The administration of Jobcentre Plus is a matter for the acting chief executive of Jobcentre Plus, Mel Groves. I have asked him to provide the hon. Member with the information requested.

Letter from Mel Groves:

The Secretary of State has asked me to reply to your question asking what steps Jobcentre Plus is taking to assist people recently made redundant back into work. This is something that falls within the responsibilities delegated to me as Acting Chief Executive of Jobcentre Plus.

A person who is made redundant and makes a claim to Jobseeker’s Allowance is interviewed by one of our Personal Advisers, to explain the help and support available which is then tailored to their individual needs. They are helped to draw up a job plan and Jobseeker’s Agreement, which is reviewed fortnightly. Jobseekers can also access job vacancies on our website and our electronic jobpoints, as well as contact our Jobseeker Direct telephone helpline.

We have also recently introduced a “Finding your way back to work” leaflet to help people understand what help is available, and a “Jobkit” to help those made redundant in preparing to find a new job.

Where a business announces a number of redundancies we provide our Rapid Response Service to support the employer and employees. This can involve a range of support, such as workplace briefings by Jobcentre staff, skills assessments, and advice on how to look for a new job. The budget for this service was doubled this year, from £3m to £6m, and will be doubled again next year to £12m. This will enable us to deal more effectively with situations involving 20 or more redundancies, or where there is a group of smaller redundancies in one locality.

We have also announced that more people who are made redundant will get help through Programme Centres. These provide people with different kinds of help such as help in CV-writing and gaining jobsearch skills. Access to Programme Centres was previously restricted to those furthest from the labour market. Advisers will now have the discretion to allow any customers to access this help as soon as they become unemployed. This will be useful for people who have been in work for a long time and have no recent experience of job hunting.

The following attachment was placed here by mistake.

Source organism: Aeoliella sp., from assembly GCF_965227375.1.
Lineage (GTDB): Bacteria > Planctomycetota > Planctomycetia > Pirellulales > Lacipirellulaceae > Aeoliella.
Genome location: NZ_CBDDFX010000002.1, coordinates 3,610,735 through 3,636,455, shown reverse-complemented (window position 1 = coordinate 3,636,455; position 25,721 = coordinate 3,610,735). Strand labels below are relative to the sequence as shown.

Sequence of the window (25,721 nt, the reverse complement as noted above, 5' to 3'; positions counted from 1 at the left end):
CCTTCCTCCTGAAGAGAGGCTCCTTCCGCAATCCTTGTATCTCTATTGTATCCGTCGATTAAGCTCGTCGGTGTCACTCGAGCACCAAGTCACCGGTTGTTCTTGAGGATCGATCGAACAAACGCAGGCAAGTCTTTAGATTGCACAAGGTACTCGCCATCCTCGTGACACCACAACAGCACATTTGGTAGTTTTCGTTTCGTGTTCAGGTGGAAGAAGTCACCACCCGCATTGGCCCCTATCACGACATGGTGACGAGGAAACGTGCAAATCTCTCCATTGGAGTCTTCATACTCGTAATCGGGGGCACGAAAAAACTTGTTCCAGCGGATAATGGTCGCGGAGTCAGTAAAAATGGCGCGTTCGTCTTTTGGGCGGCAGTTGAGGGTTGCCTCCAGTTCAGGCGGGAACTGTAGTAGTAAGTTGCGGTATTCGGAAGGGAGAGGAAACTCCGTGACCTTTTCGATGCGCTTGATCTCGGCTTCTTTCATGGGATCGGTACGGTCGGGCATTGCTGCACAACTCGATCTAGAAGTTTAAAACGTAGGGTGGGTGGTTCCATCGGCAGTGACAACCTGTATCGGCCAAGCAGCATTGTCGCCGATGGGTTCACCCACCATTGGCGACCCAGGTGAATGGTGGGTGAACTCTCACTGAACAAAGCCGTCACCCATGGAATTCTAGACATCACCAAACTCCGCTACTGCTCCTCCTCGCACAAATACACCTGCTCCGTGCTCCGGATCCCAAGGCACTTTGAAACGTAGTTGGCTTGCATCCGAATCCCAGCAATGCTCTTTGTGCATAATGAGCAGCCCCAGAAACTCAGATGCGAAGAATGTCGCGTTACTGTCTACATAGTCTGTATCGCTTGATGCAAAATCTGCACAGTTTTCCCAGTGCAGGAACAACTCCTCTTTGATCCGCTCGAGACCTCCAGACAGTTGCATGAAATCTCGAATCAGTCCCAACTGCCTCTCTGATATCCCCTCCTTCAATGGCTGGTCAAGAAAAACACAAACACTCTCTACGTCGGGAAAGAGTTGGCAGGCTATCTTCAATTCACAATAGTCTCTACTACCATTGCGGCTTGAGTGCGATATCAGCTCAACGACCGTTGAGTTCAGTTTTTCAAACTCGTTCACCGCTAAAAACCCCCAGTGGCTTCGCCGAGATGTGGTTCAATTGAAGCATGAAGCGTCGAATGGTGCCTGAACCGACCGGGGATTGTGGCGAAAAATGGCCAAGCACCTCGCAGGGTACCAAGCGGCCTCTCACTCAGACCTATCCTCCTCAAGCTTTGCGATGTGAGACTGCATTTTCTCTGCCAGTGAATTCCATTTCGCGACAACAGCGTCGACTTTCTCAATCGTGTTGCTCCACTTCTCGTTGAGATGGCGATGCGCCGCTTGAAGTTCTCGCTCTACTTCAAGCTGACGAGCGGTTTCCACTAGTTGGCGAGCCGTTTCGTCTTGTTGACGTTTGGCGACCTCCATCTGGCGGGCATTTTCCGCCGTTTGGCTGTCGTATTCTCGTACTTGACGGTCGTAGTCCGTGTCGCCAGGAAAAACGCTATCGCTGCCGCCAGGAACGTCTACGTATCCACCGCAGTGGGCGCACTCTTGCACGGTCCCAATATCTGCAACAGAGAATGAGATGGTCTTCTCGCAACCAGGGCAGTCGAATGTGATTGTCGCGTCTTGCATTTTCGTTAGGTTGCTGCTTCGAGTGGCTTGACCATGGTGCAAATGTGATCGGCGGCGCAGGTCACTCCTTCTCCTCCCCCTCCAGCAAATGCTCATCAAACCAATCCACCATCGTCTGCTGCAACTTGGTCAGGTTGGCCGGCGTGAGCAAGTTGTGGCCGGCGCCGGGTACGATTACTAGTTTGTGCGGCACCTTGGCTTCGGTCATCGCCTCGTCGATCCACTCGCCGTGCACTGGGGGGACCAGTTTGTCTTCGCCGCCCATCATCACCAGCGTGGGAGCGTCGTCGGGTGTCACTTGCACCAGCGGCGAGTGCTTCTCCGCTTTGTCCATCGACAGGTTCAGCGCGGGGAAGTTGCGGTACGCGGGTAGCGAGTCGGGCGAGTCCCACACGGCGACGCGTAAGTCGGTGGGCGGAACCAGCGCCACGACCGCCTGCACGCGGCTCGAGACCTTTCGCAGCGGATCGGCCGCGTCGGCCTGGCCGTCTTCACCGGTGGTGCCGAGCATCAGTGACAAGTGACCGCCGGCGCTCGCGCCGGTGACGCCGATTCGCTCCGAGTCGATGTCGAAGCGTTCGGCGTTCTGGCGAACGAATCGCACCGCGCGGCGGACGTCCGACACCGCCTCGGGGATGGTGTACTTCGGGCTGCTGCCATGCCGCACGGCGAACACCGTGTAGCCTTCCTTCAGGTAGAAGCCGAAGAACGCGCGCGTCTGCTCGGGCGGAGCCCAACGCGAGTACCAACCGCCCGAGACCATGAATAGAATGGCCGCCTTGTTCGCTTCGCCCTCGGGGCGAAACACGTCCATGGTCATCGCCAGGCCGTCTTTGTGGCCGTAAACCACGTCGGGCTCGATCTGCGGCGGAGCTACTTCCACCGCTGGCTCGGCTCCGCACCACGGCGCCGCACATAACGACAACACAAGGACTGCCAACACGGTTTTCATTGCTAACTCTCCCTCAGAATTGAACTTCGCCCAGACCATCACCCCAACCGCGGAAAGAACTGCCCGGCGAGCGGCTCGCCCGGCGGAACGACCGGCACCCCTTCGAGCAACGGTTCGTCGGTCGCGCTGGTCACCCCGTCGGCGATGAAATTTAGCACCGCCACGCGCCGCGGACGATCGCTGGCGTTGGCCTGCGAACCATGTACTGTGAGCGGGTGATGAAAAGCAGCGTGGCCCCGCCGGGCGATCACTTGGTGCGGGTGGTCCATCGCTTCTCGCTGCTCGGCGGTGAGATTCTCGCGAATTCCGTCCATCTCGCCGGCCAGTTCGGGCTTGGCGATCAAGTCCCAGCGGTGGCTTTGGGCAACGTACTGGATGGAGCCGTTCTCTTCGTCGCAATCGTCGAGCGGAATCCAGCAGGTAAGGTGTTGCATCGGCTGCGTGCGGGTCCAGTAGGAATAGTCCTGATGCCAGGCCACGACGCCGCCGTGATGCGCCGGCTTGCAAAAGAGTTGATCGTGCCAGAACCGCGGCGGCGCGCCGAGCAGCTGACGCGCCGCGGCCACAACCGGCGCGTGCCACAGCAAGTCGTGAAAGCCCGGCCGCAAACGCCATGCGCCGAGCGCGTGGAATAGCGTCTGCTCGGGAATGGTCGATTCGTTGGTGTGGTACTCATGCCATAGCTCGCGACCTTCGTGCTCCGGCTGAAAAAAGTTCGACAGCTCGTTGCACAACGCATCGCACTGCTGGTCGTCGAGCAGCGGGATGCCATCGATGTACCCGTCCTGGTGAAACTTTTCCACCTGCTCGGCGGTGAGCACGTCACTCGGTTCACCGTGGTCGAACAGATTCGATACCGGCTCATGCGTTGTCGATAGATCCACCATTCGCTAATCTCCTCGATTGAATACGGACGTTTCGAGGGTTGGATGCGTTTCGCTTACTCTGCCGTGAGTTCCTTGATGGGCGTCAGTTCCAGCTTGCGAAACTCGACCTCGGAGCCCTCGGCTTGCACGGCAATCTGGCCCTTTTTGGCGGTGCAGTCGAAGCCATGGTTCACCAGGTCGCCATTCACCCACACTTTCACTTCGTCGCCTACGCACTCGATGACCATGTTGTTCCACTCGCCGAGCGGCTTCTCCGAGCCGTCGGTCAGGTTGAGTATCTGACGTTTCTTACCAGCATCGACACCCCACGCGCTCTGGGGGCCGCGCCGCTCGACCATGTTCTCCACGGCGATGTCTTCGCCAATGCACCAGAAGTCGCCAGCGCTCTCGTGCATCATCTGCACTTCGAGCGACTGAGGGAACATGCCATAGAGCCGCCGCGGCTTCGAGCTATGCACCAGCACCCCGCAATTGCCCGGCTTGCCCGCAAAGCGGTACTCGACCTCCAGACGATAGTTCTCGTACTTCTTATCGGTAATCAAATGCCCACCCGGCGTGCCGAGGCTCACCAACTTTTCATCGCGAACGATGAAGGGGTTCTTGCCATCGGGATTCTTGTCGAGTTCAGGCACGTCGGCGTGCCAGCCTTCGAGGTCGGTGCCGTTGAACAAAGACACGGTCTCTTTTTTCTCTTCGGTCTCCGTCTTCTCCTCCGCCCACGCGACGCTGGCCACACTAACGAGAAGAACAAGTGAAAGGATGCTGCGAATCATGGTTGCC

We are also extending the successful Local Employment Partnerships to provide help for newly redundant people. Through these, Jobcentre Plus is already working successfully with over 13,000 employers, and has helped over 70,000 people into work.

Employment Vacancies

To ask the Secretary of State for Work and Pensions how many job vacancies there were in (a) Hemel Hempstead, (b) Hertfordshire and (c) England at the latest date for which figures are available. (242678)

The available information is in the table.

Jobcentre Plus vacancies in England, Hertfordshire local authority area and Hemel Hempstead parliamentary constituency as at October 2008

Notified vacancies

Live unfilled vacancies

England

313,928

335,266

Hemel Hempstead Parliamentary Constituency

691

627

Hertfordshire Local Authority

5,742

5,443

Notes:

1. Interpretation of these data needs to take account of changes in recent years to Jobcentre Plus procedures for taking and handling vacancies. These figures are not fully comparable over time and may not indicate developments in the labour market. A more detailed explanation is available on the nomis website.

2. Notified vacancies include any speculative placings recorded by Jobcentre Plus. Datasets from May 2006 may reflect substantially reduced levels of speculative placings as part of the notified series. Consequently, care should be taken in interpreting time-series data.

3. The stocks of unfilled vacancies reflect more accurately job opportunities available via Jobcentre Plus. In the case of unfilled vacancies, use of the figures on live vacancies is recommended (i.e. excluding suspended vacancies), and this is the default option. Live vacancies may still include some vacancies which have already been filled or are otherwise no longer open to recruits, due to natural lags in procedures for following up vacancies with employers.

4. Data are unrounded.